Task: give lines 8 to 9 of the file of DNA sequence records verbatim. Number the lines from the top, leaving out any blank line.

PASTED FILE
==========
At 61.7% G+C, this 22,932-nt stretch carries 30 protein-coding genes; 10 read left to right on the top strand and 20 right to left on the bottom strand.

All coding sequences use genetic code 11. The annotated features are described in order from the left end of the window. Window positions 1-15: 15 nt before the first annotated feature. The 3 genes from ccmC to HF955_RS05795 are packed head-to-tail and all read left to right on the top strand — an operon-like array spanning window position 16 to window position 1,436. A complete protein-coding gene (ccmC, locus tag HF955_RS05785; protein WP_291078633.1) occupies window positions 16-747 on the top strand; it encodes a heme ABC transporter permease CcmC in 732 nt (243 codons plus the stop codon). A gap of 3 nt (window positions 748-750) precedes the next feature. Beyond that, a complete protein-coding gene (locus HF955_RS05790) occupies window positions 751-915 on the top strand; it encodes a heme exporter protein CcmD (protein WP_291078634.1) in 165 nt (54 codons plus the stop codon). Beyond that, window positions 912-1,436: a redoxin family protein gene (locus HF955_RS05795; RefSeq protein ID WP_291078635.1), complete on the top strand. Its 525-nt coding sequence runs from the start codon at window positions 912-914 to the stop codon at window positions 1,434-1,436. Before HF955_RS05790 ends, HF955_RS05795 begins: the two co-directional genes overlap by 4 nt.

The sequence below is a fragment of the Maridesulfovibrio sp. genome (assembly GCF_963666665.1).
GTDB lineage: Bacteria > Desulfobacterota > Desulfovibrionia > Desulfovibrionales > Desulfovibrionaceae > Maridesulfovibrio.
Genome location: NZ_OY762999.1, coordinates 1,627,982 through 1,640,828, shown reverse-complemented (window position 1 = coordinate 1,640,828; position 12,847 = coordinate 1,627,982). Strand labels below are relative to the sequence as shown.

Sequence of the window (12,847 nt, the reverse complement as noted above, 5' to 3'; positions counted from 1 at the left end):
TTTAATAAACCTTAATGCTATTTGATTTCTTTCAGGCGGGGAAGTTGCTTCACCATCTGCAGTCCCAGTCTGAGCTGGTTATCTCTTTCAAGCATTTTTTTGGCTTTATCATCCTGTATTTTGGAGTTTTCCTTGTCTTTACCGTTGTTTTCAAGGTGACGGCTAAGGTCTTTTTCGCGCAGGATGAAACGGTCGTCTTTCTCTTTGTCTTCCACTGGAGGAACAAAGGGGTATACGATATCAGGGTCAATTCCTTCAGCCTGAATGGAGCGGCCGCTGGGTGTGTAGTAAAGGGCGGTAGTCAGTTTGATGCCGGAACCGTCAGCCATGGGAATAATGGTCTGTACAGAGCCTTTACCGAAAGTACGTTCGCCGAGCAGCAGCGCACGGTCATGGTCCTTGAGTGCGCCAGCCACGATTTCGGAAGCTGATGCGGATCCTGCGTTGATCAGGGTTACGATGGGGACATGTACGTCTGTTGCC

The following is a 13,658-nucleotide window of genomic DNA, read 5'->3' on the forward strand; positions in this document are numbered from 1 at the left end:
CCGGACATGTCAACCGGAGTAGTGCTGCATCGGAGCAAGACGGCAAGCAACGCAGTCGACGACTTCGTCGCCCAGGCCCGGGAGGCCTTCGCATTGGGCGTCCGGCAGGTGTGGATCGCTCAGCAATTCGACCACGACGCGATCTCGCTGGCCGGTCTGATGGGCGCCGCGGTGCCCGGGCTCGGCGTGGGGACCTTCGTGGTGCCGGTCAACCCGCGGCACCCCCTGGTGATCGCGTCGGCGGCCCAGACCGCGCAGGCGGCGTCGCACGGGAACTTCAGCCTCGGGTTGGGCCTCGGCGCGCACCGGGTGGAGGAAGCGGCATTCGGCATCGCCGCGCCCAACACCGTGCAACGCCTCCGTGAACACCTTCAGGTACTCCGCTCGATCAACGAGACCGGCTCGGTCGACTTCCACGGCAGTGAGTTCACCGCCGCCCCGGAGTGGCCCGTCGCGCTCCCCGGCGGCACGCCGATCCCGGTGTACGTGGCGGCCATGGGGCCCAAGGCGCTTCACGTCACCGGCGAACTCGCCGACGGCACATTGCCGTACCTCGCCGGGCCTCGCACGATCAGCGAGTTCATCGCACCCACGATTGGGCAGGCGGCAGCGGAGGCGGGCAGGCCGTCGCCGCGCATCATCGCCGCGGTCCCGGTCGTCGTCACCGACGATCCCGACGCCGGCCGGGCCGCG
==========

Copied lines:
The following is a 13,658-nucleotide window of genomic DNA, read 5'->3' on the forward strand; positions in this document are numbered from 1 at the left end:
CCGGACATGTCAACCGGAGTAGTGCTGCATCGGAGCAAGACGGCAAGCAACGCAGTCGACGACTTCGTCGCCCAGGCCCGGGAGGCCTTCGCATTGGGCGTCCGGCAGGTGTGGATCGCTCAGCAATTCGACCACGACGCGATCTCGCTGGCCGGTCTGATGGGCGCCGCGGTGCCCGGGCTCGGCGTGGGGACCTTCGTGGTGCCGGTCAACCCGCGGCACCCCCTGGTGATCGCGTCGGCGGCCCAGACCGCGCAGGCGGCGTCGCACGGGAACTTCAGCCTCGGGTTGGGCCTCGGCGCGCACCGGGTGGAGGAAGCGGCATTCGGCATCGCCGCGCCCAACACCGTGCAACGCCTCCGTGAACACCTTCAGGTACTCCGCTCGATCAACGAGACCGGCTCGGTCGACTTCCACGGCAGTGAGTTCACCGCCGCCCCGGAGTGGCCCGTCGCGCTCCCCGGCGGCACGCCGATCCCGGTGTACGTGGCGGCCATGGGGCCCAAGGCGCTTCACGTCACCGGCGAACTCGCCGACGGCACATTGCCGTACCTCGCCGGGCCTCGCACGATCAGCGAGTTCATCGCACCCACGATTGGGCAGGCGGCAGCGGAGGCGGGCAGGCCGTCGCCGCGCATCATCGCCGCGGTCCCGGTCGTCGTCACCGACGATCCCGACGCCGGCCGGGCCGCG